Ian Rankin’s “Dead Souls” and P.D. James’ “Unnatural Causes” Essay Sample

Ian Rankin’s “Dead Souls” and P.D. James’ “Unnatural Causes” Pages Download
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Escapism in the Crime Novel With Reference To Characterisation, Setting and Language

In my essay I will look at how a writer creates successful escapism through characterisation, setting and language.

I have chose two books to study. Ian Rankin’s “Dead Souls” and P.D. James’ “Unnatural Causes.” Each book portrays different social classes and settings, and both create powerful images. The reader is drawn in by the vividness of both.

<quote – IR – characterisation of stereotypical characters>

– one industrial sub-urban working class and the other middle-class rural.

Introduction – ‘Murder’

Small introduction here

“The blue room had heavy curtain of a rich, faded blue brocade that must have been, Miss Marple, thought, fifty years old. The furniture was mahogany, big and solid, and the bed was a vast mahogany four-poster. Miss Bellever opened the door into a connecting bathroom. This was unexpectedly modern. Orchid in colouring, and with much in dazzling chromium.”

The paragraph’s descriptive nature appears commonly in Christie’s books. The meticulous approach to description of the room reflects very much the crimes committed in the way they are depicted, and investigated, in her books. Use of characterisation is also heavily used to create realistic characters that are the constant factor which can be used by the writer as providers of information or red-herrings. Their roles are in fact a bit two-dimensional and almost theatrical in style. The detective can move amongst them being able to use them well as sources.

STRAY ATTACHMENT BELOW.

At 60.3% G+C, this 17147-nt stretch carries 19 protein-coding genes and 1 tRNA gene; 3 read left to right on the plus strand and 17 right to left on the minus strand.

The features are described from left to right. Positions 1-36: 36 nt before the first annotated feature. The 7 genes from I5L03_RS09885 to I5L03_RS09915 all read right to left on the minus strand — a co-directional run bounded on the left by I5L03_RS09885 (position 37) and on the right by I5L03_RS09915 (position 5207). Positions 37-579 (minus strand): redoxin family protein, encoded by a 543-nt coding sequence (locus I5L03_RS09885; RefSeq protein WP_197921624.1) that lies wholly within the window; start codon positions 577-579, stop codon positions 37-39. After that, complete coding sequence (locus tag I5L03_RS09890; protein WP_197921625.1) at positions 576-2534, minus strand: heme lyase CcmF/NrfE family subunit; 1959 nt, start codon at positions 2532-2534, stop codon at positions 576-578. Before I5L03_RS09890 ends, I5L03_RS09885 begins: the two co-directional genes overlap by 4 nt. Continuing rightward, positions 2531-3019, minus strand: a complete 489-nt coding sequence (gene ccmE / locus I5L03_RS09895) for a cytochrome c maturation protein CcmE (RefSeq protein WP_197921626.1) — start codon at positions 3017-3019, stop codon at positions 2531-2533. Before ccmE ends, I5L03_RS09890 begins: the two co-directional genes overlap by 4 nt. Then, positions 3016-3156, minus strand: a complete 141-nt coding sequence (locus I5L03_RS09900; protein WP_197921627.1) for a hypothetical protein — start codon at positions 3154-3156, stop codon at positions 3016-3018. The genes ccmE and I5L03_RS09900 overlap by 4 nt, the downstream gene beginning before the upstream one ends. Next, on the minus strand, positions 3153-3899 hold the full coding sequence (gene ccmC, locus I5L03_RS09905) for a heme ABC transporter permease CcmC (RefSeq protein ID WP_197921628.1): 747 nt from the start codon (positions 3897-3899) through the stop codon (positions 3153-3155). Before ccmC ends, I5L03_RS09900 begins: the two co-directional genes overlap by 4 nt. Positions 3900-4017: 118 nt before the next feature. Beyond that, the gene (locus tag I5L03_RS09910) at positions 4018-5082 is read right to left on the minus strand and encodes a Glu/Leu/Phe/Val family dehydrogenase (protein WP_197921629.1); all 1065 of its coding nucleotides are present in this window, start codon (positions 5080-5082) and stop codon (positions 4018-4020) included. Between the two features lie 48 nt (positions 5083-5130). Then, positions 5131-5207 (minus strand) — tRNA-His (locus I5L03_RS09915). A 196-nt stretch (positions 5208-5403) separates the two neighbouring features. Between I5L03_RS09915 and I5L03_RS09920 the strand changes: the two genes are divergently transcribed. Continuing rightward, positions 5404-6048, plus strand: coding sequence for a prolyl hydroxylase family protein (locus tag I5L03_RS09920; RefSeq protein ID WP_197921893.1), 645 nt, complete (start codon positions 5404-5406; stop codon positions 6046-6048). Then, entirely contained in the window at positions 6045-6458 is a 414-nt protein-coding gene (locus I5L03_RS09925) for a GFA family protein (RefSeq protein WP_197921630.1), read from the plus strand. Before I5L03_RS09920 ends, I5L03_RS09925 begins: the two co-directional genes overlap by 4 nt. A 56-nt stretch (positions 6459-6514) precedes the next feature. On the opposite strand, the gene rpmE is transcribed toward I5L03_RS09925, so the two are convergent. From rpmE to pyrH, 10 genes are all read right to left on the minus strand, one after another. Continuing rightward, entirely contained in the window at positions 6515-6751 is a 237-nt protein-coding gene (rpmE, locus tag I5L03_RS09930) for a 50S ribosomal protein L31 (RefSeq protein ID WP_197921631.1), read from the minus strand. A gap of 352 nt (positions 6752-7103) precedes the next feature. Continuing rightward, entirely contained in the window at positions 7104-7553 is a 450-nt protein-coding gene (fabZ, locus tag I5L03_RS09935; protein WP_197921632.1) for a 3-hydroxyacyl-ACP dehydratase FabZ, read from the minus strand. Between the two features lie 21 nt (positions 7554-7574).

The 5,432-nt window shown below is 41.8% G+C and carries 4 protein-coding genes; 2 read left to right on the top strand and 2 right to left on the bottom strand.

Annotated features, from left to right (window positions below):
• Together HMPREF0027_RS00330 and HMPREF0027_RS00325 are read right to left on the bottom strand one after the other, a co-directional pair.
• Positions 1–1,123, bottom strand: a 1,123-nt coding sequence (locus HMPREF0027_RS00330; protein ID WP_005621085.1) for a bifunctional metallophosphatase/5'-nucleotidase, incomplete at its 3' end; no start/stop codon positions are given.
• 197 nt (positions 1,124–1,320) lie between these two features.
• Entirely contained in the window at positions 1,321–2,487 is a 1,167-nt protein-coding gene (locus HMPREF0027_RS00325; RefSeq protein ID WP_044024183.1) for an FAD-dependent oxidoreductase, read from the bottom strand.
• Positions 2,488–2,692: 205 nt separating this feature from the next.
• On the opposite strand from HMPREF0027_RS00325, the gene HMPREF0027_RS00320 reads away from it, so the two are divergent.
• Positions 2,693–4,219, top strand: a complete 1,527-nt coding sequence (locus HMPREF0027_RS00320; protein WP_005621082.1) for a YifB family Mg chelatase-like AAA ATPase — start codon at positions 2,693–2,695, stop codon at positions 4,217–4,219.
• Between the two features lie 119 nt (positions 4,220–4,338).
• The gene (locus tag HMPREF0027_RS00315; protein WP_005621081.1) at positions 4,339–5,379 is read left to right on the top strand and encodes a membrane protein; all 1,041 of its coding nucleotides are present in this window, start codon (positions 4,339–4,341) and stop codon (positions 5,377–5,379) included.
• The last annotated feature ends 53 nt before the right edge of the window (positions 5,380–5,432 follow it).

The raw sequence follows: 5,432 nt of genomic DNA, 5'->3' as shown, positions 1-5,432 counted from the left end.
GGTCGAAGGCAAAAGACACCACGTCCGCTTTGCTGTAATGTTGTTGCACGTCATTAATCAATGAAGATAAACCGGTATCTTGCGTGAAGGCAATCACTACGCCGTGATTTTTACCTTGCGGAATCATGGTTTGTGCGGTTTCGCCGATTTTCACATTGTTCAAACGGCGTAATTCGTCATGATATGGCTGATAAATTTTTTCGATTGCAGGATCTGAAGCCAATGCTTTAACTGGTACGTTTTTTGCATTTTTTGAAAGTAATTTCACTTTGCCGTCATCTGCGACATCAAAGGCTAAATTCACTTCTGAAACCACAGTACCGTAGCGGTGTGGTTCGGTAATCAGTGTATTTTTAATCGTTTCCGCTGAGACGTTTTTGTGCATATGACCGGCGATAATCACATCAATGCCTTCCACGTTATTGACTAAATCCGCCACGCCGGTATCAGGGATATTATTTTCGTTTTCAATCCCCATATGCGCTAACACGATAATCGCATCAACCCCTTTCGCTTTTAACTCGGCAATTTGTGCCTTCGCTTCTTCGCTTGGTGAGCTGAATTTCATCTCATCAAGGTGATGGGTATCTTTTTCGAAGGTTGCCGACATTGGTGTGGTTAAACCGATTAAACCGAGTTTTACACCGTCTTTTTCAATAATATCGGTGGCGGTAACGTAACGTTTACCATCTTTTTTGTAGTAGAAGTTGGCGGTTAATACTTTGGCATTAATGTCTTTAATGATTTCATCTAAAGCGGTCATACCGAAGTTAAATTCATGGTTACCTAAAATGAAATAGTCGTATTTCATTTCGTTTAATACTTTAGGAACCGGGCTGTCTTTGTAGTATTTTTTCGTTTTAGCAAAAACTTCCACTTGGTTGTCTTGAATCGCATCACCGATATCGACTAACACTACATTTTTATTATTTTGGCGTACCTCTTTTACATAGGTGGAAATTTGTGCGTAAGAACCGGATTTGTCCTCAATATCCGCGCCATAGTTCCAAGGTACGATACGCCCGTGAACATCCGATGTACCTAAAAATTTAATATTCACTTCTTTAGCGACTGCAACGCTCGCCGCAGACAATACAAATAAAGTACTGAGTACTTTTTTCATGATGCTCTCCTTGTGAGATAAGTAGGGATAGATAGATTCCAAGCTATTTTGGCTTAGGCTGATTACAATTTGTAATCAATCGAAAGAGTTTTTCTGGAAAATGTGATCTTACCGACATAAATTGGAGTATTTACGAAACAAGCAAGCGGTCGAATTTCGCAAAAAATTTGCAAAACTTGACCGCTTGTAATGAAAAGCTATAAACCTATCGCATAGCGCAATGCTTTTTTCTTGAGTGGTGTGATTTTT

However, this reliance on the characters has gradually faded into the darkness along with the Miss Marple figure. A new breed of detective, more solitary and independent has risen to dominate the vast majority of crime fiction today.

The John Rebus character, a prime example, shows us all he is quite capable of ‘nailing’ a killer, as Miss Marple may have done eighty years ago. His work is not simply a round of mental ‘gymnastics’, like a crossword. For him, it is a quest, like Sir Bors of the Round Table searching for the Holy Grail. Rebus’ quest becomes, over a matter of days, a consuming passion. The controlling factor in his life, he becomes obsessed with finding a solution. Like the hopeful gambler increasing his wager little by little until ‘make or break’, Rebus gambles with time for a big solution, the big prize, the jackpot.

Somewhere in the middle is a chap called Dalglish. He manages to mix character mingling with hard-edged solitary detection. One minute we find Dalglish in his London watering hole, the ‘Cadaver Club’:

“The library room was probably the most attractive room of the house… There were notable text books on medical jurisprudence, and top psychology…”

The next minute we encounter him discussing with well-to-do locals about the murder over a roast pork dinner in his home village of Monksmere.


In this essay my intention is to trace this change in style within popular crime fiction through the years; using “They Do It With Mirrors” by Agatha Christie, “Unnatural Causes” by P.D. James, and “Dead Souls” by Iain Rankin.